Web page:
The Wolverine - Review
The Wolverine – July 26, 2013 (8.5/10)
The Wolverine is a surprisingly good movie. After the disaster that was X-Men Origins: Wolverine, I thought solo X-Men movies were a big waste of time. But not only is this a great stand-alone film, it also sets up the next installment of the franchise. But to give you some perspective, this movie takes place after X-Men: The Last Stand.
The Wolverine works because the focus is on The Wolverine. What a concept?! The movie serves two purposes: 1. To make up for X-Men Origins: Wolverine and 2. To set up Wolverine for the new movie X-Men: Days Of Future Past. But the real winner of this new film is the story. It’s simple, yet beautifully designed from start to finish. Well, almost finish.
Wolverine saves a Japanese soldier during a nuclear blast in WWII. This solider, Yashida, becomes obsessed with Wolverine’s ability to heal himself and spends his entire life trying to find the secret. Wolverine is then summoned to Japan to say goodbye to the now old and dying Yashida. But when he gets there, Wolverine finds himself surrounded by danger as he fights for his life. The story also includes the power struggles within Yashida’s family.
The action in the movie is also very well done. The violence is much darker and grittier than X-Men Origins: Wolverine. The breakthrough performance in this goes to Svetlana Khodchenkova who plays the villain, Viper. This role was originally set for Jessica Biel, but she dropped out and was replaced by Khodchenkova. This made all the difference in the world. Since Khodchenkova is relatively new, it made her character more authentic. Biel would have been an absolute disaster.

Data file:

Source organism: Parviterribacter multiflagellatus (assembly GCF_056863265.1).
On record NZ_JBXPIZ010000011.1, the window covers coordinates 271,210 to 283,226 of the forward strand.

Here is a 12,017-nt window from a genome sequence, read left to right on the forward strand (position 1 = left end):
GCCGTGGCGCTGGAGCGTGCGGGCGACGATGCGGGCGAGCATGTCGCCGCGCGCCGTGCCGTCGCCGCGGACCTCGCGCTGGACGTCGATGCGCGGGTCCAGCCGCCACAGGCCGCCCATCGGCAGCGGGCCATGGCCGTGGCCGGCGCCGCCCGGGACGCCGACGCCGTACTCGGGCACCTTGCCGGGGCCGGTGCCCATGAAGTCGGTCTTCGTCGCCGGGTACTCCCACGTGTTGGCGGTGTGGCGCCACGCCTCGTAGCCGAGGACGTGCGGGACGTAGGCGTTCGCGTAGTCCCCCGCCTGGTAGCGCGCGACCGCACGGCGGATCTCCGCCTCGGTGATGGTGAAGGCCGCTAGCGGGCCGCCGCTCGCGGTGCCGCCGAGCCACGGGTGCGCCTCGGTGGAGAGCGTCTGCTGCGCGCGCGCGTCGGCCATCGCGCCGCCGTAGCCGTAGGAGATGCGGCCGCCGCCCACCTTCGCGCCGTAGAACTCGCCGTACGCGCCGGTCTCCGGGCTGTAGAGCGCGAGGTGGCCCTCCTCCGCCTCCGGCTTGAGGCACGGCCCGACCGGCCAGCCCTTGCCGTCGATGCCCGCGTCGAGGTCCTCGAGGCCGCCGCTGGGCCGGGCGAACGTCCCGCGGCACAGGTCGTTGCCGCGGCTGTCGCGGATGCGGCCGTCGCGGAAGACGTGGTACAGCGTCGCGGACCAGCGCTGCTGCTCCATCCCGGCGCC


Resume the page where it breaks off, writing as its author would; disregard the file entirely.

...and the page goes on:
Overall, The Wolverine is a solid movie. Superhero or not, the story works and all the character’s motives make sense. It was also great to see The Silver Samurai because he was one of my favorite characters as a kid. My only problem with the movie is that the scenes between action can be a bit slow at times. Also, I’m pretty sure they made up some mythology about Wolverine. I’ll get into that in the spoiler section below. But I definitely recommend seeing this and be sure to stick around for a scene after the initial credits. Skip the 3D; it wasn’t anything special.
There are a few things that didn’t make sense to me about Wolverine’s powers and how they work. When Wolverine meets Yashida in Japan, he looks at the hospital monitors and sees a couple tiny robotic spiders working on Yashida’s heart. So initially, I’m under the impression that these spider things are keeping him alive. Later on, it’s revealed that one of those same robotic spiders was injected into Wolverine. But now they are preventing Wolverine from healing himself. So do those things keep people alive or stop people from healing?
Also, at the end of the movie, The Silver Samurai cuts off Wolverine’s claws leaving metal stumps at the end of his knuckles. Then The Silver Samurai uses screws to drill into the stumps and starts extracting Wolverine’s ability to heal himself. Then this turns Yashida (who is controlling the Silver Samurai) to become younger and healthier. So this would mean that Wolverine’s healing regeneration is stored in his claws. Which it definitely isn’t because he’s had that ability since birth.
Then on top of all of that, Wolverine escapes from those drills and uses his original bone claws again. But I thought that the metal in Wolverine’s body replaced all his bones. So how can his bone claws grow through the metal that is already in his wrists? So now it looks like Wolverine will have to go through another procedure in the next movie to get his metal claws back. Or he’ll just use his bone claws? There is some gap in logic here and just makes things a little more complicated for the next movie.